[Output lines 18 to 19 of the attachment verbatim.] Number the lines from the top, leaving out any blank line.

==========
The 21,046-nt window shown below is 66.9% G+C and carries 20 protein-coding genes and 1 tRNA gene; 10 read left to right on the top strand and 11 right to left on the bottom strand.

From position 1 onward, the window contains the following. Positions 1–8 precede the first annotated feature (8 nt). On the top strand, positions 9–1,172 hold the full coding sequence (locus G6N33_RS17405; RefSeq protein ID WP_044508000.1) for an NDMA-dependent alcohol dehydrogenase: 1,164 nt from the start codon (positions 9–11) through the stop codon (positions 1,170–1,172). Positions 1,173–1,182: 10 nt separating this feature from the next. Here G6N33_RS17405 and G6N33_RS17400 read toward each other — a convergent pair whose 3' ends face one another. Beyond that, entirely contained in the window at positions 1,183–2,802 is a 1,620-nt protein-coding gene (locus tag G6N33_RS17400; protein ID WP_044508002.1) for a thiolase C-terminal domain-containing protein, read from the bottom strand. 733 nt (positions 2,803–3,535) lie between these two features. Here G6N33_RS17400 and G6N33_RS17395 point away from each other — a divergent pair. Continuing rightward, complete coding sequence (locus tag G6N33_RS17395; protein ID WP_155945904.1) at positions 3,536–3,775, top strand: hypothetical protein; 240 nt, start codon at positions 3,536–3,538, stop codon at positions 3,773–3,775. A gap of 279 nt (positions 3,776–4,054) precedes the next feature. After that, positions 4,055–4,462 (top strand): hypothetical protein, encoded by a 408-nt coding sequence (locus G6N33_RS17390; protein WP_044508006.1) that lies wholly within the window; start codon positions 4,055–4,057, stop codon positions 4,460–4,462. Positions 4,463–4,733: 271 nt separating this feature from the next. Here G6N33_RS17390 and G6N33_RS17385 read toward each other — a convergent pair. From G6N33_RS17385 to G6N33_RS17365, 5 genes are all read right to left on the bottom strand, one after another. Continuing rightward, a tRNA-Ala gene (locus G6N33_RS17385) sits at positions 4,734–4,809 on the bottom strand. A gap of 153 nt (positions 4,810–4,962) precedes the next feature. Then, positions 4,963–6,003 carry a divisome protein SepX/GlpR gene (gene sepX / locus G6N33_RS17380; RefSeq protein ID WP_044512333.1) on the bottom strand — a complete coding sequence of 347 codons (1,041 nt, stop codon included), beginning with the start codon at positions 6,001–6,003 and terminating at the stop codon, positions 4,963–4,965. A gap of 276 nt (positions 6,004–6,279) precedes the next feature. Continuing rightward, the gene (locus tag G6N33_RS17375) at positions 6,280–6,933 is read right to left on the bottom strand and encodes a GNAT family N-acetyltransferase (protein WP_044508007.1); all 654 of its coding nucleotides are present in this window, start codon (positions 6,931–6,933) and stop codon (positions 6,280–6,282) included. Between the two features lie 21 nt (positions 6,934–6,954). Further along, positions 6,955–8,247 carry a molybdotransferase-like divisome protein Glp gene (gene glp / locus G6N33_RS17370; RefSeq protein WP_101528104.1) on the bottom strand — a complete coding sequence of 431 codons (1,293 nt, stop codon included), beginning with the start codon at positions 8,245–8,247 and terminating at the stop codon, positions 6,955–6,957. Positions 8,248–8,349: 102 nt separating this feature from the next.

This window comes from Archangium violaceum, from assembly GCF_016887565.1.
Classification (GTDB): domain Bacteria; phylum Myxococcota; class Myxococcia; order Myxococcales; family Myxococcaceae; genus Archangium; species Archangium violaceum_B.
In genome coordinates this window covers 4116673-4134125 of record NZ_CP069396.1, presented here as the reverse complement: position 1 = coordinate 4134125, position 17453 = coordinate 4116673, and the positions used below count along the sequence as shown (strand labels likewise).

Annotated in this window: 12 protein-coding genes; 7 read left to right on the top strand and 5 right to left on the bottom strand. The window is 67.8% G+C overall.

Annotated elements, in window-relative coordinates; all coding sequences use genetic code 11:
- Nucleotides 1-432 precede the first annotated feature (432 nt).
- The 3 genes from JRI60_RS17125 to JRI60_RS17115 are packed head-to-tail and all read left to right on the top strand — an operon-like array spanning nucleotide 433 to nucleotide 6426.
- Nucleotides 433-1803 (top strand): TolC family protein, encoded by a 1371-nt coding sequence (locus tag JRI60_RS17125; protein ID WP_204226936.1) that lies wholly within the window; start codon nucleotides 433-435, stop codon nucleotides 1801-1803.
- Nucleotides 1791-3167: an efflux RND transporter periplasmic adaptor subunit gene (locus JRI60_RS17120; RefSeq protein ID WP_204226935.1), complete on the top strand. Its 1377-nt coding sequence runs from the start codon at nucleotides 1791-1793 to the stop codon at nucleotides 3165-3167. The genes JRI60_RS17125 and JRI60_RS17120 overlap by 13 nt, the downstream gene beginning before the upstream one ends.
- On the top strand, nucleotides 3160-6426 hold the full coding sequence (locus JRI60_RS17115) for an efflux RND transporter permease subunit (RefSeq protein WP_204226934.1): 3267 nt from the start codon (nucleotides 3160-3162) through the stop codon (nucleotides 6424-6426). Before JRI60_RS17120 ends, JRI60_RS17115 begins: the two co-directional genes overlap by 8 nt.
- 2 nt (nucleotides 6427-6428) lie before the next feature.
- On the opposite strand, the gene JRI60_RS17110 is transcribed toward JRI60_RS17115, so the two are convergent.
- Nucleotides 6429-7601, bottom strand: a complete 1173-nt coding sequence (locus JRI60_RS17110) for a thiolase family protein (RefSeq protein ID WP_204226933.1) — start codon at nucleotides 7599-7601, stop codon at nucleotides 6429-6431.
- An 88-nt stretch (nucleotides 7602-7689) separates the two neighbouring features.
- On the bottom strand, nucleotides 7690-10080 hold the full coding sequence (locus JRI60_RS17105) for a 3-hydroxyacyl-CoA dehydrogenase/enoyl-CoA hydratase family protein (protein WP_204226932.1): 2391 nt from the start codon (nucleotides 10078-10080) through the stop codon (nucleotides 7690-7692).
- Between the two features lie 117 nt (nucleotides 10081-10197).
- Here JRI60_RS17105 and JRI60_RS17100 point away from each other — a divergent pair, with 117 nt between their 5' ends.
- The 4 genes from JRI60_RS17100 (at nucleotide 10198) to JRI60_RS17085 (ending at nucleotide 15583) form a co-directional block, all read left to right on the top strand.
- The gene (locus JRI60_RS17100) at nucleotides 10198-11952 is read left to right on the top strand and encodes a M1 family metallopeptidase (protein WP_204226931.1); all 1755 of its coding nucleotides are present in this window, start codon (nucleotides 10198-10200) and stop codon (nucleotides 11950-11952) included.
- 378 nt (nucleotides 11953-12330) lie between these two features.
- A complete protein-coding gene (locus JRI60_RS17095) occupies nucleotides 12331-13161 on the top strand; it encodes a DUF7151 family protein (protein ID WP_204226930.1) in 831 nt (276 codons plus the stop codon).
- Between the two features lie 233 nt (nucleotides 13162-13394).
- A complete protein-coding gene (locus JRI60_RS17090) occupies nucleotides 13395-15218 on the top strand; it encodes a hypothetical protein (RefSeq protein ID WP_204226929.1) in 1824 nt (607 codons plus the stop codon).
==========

- Between the two features lie 117 nt (nucleotides 10081-10197).
- Here JRI60_RS17105 and JRI60_RS17100 point away from each other — a divergent pair, with 117 nt between their 5' ends.